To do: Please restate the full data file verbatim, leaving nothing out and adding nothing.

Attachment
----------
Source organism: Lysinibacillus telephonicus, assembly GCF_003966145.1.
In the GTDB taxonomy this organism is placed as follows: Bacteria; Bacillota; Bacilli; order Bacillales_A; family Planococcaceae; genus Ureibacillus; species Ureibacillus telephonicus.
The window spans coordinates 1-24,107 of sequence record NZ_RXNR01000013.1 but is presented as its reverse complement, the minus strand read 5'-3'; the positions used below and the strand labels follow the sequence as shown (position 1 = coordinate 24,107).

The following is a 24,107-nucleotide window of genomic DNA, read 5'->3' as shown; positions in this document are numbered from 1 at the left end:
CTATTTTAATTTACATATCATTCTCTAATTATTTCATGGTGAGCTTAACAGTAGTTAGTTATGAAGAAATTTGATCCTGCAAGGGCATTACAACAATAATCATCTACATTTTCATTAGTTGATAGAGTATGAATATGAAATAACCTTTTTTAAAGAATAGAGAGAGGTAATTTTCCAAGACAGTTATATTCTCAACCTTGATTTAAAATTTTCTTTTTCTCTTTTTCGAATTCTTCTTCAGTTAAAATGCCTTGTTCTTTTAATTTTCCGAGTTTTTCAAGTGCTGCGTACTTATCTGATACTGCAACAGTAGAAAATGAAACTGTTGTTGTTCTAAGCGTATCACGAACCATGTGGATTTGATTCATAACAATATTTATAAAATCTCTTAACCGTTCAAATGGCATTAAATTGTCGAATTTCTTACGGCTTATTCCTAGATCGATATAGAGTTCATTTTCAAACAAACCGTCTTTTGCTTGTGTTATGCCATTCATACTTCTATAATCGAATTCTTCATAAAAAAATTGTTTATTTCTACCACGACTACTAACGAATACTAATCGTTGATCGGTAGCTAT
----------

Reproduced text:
Source organism: Lysinibacillus telephonicus, assembly GCF_003966145.1.
In the GTDB taxonomy this organism is placed as follows: Bacteria; Bacillota; Bacilli; order Bacillales_A; family Planococcaceae; genus Ureibacillus; species Ureibacillus telephonicus.
The window spans coordinates 1-24,107 of sequence record NZ_RXNR01000013.1 but is presented as its reverse complement, the minus strand read 5'-3'; the positions used below and the strand labels follow the sequence as shown (position 1 = coordinate 24,107).

The following is a 24,107-nucleotide window of genomic DNA, read 5'->3' as shown; positions in this document are numbered from 1 at the left end:
CTATTTTAATTTACATATCATTCTCTAATTATTTCATGGTGAGCTTAACAGTAGTTAGTTATGAAGAAATTTGATCCTGCAAGGGCATTACAACAATAATCATCTACATTTTCATTAGTTGATAGAGTATGAATATGAAATAACCTTTTTTAAAGAATAGAGAGAGGTAATTTTCCAAGACAGTTATATTCTCAACCTTGATTTAAAATTTTCTTTTTCTCTTTTTCGAATTCTTCTTCAGTTAAAATGCCTTGTTCTTTTAATTTTCCGAGTTTTTCAAGTGCTGCGTACTTATCTGATACTGCAACAGTAGAAAATGAAACTGTTGTTGTTCTAAGCGTATCACGAACCATGTGGATTTGATTCATAACAATATTTATAAAATCTCTTAACCGTTCAAATGGCATTAAATTGTCGAATTTCTTACGGCTTATTCCTAGATCGATATAGAGTTCATTTTCAAACAAACCGTCTTTTGCTTGTGTTATGCCATTCATACTTCTATAATCGAATTCTTCATAAAAAAATTGTTTATTTCTACCACGACTACTAACGAATACTAATCGTTGATCGGTAGCTAT